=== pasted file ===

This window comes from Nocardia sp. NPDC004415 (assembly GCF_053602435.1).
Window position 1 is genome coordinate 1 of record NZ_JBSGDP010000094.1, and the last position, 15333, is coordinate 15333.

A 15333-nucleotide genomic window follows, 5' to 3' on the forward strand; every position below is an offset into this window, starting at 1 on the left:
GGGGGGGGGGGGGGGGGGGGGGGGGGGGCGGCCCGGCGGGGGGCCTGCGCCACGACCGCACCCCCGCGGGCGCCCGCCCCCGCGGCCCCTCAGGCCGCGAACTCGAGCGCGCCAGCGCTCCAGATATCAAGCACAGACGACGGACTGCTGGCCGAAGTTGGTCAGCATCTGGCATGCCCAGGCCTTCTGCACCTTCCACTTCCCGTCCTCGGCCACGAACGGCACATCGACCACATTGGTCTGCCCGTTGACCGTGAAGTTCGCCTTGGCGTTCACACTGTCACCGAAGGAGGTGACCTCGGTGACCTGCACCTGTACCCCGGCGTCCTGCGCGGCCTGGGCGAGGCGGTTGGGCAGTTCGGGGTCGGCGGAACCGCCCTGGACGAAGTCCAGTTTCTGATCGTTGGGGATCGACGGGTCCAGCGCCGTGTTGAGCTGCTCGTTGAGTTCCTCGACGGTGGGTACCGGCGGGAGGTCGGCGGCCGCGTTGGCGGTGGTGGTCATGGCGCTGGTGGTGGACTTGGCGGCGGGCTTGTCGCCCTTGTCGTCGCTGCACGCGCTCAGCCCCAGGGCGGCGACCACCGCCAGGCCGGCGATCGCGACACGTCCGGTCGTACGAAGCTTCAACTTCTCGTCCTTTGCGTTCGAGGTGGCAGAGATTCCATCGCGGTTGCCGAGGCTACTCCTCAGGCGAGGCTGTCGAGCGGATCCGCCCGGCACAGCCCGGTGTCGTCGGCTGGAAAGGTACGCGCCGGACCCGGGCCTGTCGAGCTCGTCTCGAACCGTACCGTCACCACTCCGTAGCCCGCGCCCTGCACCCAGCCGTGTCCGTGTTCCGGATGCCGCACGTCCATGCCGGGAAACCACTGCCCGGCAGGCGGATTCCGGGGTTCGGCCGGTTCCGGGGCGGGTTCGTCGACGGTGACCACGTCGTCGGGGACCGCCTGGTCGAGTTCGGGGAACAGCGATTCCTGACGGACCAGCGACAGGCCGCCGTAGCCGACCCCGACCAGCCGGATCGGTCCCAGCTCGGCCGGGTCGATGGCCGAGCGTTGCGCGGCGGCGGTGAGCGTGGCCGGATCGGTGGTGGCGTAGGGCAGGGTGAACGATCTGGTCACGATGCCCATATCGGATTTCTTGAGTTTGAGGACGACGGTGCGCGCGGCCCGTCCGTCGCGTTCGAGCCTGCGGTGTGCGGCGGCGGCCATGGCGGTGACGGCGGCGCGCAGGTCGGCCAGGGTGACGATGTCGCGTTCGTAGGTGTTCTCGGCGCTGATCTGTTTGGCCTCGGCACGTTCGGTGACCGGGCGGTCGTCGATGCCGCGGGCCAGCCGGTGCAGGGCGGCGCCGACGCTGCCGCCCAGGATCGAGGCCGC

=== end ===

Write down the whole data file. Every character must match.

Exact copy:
This window comes from Nocardia sp. NPDC004415 (assembly GCF_053602435.1).
Window position 1 is genome coordinate 1 of record NZ_JBSGDP010000094.1, and the last position, 15333, is coordinate 15333.

A 15333-nucleotide genomic window follows, 5' to 3' on the forward strand; every position below is an offset into this window, starting at 1 on the left:
GGGGGGGGGGGGGGGGGGGGGGGGGGGGCGGCCCGGCGGGGGGCCTGCGCCACGACCGCACCCCCGCGGGCGCCCGCCCCCGCGGCCCCTCAGGCCGCGAACTCGAGCGCGCCAGCGCTCCAGATATCAAGCACAGACGACGGACTGCTGGCCGAAGTTGGTCAGCATCTGGCATGCCCAGGCCTTCTGCACCTTCCACTTCCCGTCCTCGGCCACGAACGGCACATCGACCACATTGGTCTGCCCGTTGACCGTGAAGTTCGCCTTGGCGTTCACACTGTCACCGAAGGAGGTGACCTCGGTGACCTGCACCTGTACCCCGGCGTCCTGCGCGGCCTGGGCGAGGCGGTTGGGCAGTTCGGGGTCGGCGGAACCGCCCTGGACGAAGTCCAGTTTCTGATCGTTGGGGATCGACGGGTCCAGCGCCGTGTTGAGCTGCTCGTTGAGTTCCTCGACGGTGGGTACCGGCGGGAGGTCGGCGGCCGCGTTGGCGGTGGTGGTCATGGCGCTGGTGGTGGACTTGGCGGCGGGCTTGTCGCCCTTGTCGTCGCTGCACGCGCTCAGCCCCAGGGCGGCGACCACCGCCAGGCCGGCGATCGCGACACGTCCGGTCGTACGAAGCTTCAACTTCTCGTCCTTTGCGTTCGAGGTGGCAGAGATTCCATCGCGGTTGCCGAGGCTACTCCTCAGGCGAGGCTGTCGAGCGGATCCGCCCGGCACAGCCCGGTGTCGTCGGCTGGAAAGGTACGCGCCGGACCCGGGCCTGTCGAGCTCGTCTCGAACCGTACCGTCACCACTCCGTAGCCCGCGCCCTGCACCCAGCCGTGTCCGTGTTCCGGATGCCGCACGTCCATGCCGGGAAACCACTGCCCGGCAGGCGGATTCCGGGGTTCGGCCGGTTCCGGGGCGGGTTCGTCGACGGTGACCACGTCGTCGGGGACCGCCTGGTCGAGTTCGGGGAACAGCGATTCCTGACGGACCAGCGACAGGCCGCCGTAGCCGACCCCGACCAGCCGGATCGGTCCCAGCTCGGCCGGGTCGATGGCCGAGCGTTGCGCGGCGGCGGTGAGCGTGGCCGGATCGGTGGTGGCGTAGGGCAGGGTGAACGATCTGGTCACGATGCCCATATCGGATTTCTTGAGTTTGAGGACGACGGTGCGCGCGGCCCGTCCGTCGCGTTCGAGCCTGCGGTGTGCGGCGGCGGCCATGGCGGTGACGGCGGCGCGCAGGTCGGCCAGGGTGACGATGTCGCGTTCGTAGGTGTTCTCGGCGCTGATCTGTTTGGCCTCGGCACGTTCGGTGACCGGGCGGTCGTCGATGCCGCGGGCCAGCCGGTGCAGGGCGGCGCCGACGCTGCCGCCCAGGATCGAGGCCGC